Man found guilty of stabbing his friend to death

Tomas Horney
Tomas Horney

A man from East Timor who stabbed his friend to death because he heard “voices” telling him to was on Friday unanimously convicted of murder.

The Dungannon Crown Court jury of six men and six women deliberated for just 75 minutes before returning their unanimous decision that 36-year-old Tomas Hornay had murdered his friend and housemate Luis Nazario Ximines on August 1, 2013.

Although Hornay would normally have been jailed for life with the minimum tariff to be set at a later date, trial judge Mr Justice Burgess did not impose such a term on Friday instead remanding the killer back into Northern Ireland’s only secure mental health unit, the Shannon Clinic at Knockbracken Healthcare Park.

Hornay, originally from East Timor but who had been living at Woodvale Park in Dungannon, had pleaded guilty to the manslaughter of Mr Ximines, who was also from East Timor but that plea was not accepted by prosecution QC Jackie Orr.

The jury heard evidence that Hornay told doctors he heard “several voices” telling him to kill his friend after his victim insulted his wife, launching his fatal attack when he “couldn’t take it anymore.”

With Mr Ximines still fast asleep. Hornay armed himself with two kitchen knives, mixed chilli seeds in some water and after throwing the mixture into his victim’s face, stabbed him about the neck and chest causing fatal injuries.

Minutes after the murderous attack and with his victims blood on his face, Hornay turned up at Dungannon police station.

Giving evidence at the trial, consultant forensic psychiatrist Dr Adrian East opined that Hornay was suffering such a significant mental impairment that he was “detached from reality” when he stabbed Mr Ximines to death.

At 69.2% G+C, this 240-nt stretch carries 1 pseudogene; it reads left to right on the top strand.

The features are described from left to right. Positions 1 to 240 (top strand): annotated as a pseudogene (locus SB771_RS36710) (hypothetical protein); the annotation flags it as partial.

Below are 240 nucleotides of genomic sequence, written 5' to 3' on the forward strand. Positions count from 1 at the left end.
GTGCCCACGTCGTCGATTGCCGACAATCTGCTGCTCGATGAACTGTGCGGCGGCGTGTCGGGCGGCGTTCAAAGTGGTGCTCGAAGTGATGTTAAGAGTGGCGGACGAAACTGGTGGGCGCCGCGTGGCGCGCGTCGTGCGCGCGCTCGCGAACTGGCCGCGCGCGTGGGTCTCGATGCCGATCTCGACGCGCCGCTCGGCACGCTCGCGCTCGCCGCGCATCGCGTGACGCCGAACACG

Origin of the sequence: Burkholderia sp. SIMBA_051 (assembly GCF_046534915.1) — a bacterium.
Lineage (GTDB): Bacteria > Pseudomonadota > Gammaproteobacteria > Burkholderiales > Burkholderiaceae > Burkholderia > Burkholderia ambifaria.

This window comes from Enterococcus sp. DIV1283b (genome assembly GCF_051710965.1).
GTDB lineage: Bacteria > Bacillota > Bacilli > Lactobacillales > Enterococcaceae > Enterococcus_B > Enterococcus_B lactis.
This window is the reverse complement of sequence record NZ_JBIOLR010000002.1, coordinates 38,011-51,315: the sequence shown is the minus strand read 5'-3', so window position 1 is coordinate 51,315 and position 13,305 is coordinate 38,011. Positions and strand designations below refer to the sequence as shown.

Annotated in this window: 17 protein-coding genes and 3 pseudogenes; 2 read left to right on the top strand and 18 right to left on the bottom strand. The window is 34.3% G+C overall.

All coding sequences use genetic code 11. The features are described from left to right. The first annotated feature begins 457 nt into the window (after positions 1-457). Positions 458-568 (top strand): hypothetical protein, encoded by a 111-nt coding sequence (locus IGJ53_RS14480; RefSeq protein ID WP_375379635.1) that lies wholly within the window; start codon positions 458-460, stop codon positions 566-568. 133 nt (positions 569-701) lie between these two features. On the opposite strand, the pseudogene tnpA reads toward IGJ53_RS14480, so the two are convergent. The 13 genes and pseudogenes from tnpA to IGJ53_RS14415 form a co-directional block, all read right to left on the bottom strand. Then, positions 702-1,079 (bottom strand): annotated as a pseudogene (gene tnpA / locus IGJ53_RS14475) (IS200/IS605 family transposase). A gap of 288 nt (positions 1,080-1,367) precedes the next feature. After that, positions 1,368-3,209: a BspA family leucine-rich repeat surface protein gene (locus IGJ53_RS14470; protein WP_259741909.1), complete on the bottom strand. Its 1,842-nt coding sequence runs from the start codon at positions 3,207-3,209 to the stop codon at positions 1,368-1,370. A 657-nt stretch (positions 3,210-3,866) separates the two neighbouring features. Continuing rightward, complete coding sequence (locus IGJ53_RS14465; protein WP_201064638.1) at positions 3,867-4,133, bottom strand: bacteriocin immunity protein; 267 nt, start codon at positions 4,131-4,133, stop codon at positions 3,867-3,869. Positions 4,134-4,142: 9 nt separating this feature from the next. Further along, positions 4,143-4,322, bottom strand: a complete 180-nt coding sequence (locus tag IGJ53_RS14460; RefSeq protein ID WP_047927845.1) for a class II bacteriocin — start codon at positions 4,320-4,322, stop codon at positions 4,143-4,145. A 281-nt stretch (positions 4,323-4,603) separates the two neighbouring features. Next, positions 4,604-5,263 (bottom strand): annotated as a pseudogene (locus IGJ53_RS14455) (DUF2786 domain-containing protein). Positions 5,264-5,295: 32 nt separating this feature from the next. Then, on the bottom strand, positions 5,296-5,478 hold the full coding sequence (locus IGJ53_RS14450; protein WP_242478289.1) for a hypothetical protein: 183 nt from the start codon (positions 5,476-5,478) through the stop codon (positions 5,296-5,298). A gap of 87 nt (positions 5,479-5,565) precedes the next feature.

Dr East, who heads up the Shannon Clinic, gave evidence that concerned nursing staff at the prison referred Hornay to his department and the killer was transferred there in November 2013.

The jury heard that although very uncommunicative, Hornay has recounted how he “inadvertently” left a photograph of his wife open on the computer and that after he saw it, Mr Ximines began to refer to her as a “bitch” and other derogatory terms which in their language meant “prostitute or slut”.

“Mr Hornay described distress and anger in this context,” said Dr East, adding that in the month leading up to the fatal attack Hornay was not able to sleep as he “spent all night thinking about the deceased”.

“He stated that over that period he wanted to kill the deceased and he went on to say that he was experiencing several voices telling him to kill the deceased,” said the psychiatrist.

On the day of the killing, Hornay told doctors he was getting ready to go to work at Moy Park but became “increasingly angry and began formulating a plan to harm the deceased” because “he couldn’t take it any more”.

Dr East told the jury how Hornay was “always very tearful” when talking about the incident, telling the doctor how he “felt guilty” about it and “deserved to die”.

Dr East told defence QC Gregory Berry he was of the view that Hornay, who sat in the dock with his shoulders hunched over staring at the floor while flanked by psychiatric nursing staff, was and is “severely clinically depressed” and was “detached from reality” as a result of a “socio cultural psychosis”.

“Could he be faking it,” asked the lawyer but Dr East told Mr Berry and the jury that it would be “extremely difficult to convincingly fabricate such an illness”.

Dr Richard Bunn, also a consultant psychiatrist, agreed with Dr East’s view, outlining to the jury how one cause could have been a bereavement.

Under cross examination from Ms Orr, the psychiatrist agreed that killing his friend could have been a catalyst for the deterioration in his mental state.

Another consultant psychiatrist, Dr Fred Brown, who was instructed by the prosecution, testified there was no evidence of such a severe mental impairment before the killing, evidenced by the fact that Hornay had been here for a number of years without incident, had been able to take care of himself in daily living and had managed to hold down a job.

Hornay did not take the witness box to give evidence on his own behalf.

Adjourning the case until March 27 by which time there is expected to be further medical reports as well as a probation presentence report, Mr Justice Burgess said he would pass sentence then.